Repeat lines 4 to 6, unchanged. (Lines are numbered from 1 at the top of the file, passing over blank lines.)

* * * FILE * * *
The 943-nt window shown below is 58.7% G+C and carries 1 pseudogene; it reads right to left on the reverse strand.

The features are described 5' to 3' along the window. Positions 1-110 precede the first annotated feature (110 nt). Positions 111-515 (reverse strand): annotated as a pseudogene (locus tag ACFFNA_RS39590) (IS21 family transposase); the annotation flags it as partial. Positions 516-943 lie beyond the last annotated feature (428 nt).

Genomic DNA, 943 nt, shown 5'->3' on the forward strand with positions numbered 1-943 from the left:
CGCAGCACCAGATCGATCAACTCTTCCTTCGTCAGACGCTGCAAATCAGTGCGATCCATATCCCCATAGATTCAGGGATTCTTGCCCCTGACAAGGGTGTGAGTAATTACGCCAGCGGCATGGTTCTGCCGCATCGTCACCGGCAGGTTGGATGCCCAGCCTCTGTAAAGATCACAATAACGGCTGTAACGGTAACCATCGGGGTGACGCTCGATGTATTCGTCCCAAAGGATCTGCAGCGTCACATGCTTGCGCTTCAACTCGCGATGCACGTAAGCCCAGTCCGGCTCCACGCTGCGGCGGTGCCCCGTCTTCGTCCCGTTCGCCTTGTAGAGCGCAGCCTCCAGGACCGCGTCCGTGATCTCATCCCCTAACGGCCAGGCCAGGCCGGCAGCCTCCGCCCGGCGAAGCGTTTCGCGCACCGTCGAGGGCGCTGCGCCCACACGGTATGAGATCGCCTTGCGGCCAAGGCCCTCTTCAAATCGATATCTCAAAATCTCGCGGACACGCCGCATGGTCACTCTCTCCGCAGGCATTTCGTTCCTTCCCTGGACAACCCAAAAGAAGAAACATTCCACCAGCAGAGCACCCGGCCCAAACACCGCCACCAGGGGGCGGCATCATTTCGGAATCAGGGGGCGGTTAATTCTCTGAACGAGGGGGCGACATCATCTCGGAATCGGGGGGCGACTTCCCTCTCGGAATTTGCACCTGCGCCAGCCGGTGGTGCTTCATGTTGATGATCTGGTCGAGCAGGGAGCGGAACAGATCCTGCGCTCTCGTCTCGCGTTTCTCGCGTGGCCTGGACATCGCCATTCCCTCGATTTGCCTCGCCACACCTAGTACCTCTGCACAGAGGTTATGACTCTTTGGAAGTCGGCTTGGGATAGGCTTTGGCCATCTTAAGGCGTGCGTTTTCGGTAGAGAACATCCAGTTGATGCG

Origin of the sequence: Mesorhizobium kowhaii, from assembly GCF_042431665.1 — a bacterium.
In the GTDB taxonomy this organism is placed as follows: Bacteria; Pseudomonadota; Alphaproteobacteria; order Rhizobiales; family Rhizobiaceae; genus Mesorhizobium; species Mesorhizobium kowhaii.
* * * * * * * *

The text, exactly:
CGCAGCACCAGATCGATCAACTCTTCCTTCGTCAGACGCTGCAAATCAGTGCGATCCATATCCCCATAGATTCAGGGATTCTTGCCCCTGACAAGGGTGTGAGTAATTACGCCAGCGGCATGGTTCTGCCGCATCGTCACCGGCAGGTTGGATGCCCAGCCTCTGTAAAGATCACAATAACGGCTGTAACGGTAACCATCGGGGTGACGCTCGATGTATTCGTCCCAAAGGATCTGCAGCGTCACATGCTTGCGCTTCAACTCGCGATGCACGTAAGCCCAGTCCGGCTCCACGCTGCGGCGGTGCCCCGTCTTCGTCCCGTTCGCCTTGTAGAGCGCAGCCTCCAGGACCGCGTCCGTGATCTCATCCCCTAACGGCCAGGCCAGGCCGGCAGCCTCCGCCCGGCGAAGCGTTTCGCGCACCGTCGAGGGCGCTGCGCCCACACGGTATGAGATCGCCTTGCGGCCAAGGCCCTCTTCAAATCGATATCTCAAAATCTCGCGGACACGCCGCATGGTCACTCTCTCCGCAGGCATTTCGTTCCTTCCCTGGACAACCCAAAAGAAGAAACATTCCACCAGCAGAGCACCCGGCCCAAACACCGCCACCAGGGGGCGGCATCATTTCGGAATCAGGGGGCGGTTAATTCTCTGAACGAGGGGGCGACATCATCTCGGAATCGGGGGGCGACTTCCCTCTCGGAATTTGCACCTGCGCCAGCCGGTGGTGCTTCATGTTGATGATCTGGTCGAGCAGGGAGCGGAACAGATCCTGCGCTCTCGTCTCGCGTTTCTCGCGTGGCCTGGACATCGCCATTCCCTCGATTTGCCTCGCCACACCTAGTACCTCTGCACAGAGGTTATGACTCTTTGGAAGTCGGCTTGGGATAGGCTTTGGCCATCTTAAGGCGTGCGTTTTCGGTAGAGAACATCCAGTTGATGCG

Origin of the sequence: Mesorhizobium kowhaii, from assembly GCF_042431665.1 — a bacterium.
In the GTDB taxonomy this organism is placed as follows: Bacteria; Pseudomonadota; Alphaproteobacteria; order Rhizobiales; family Rhizobiaceae; genus Mesorhizobium; species Mesorhizobium kowhaii.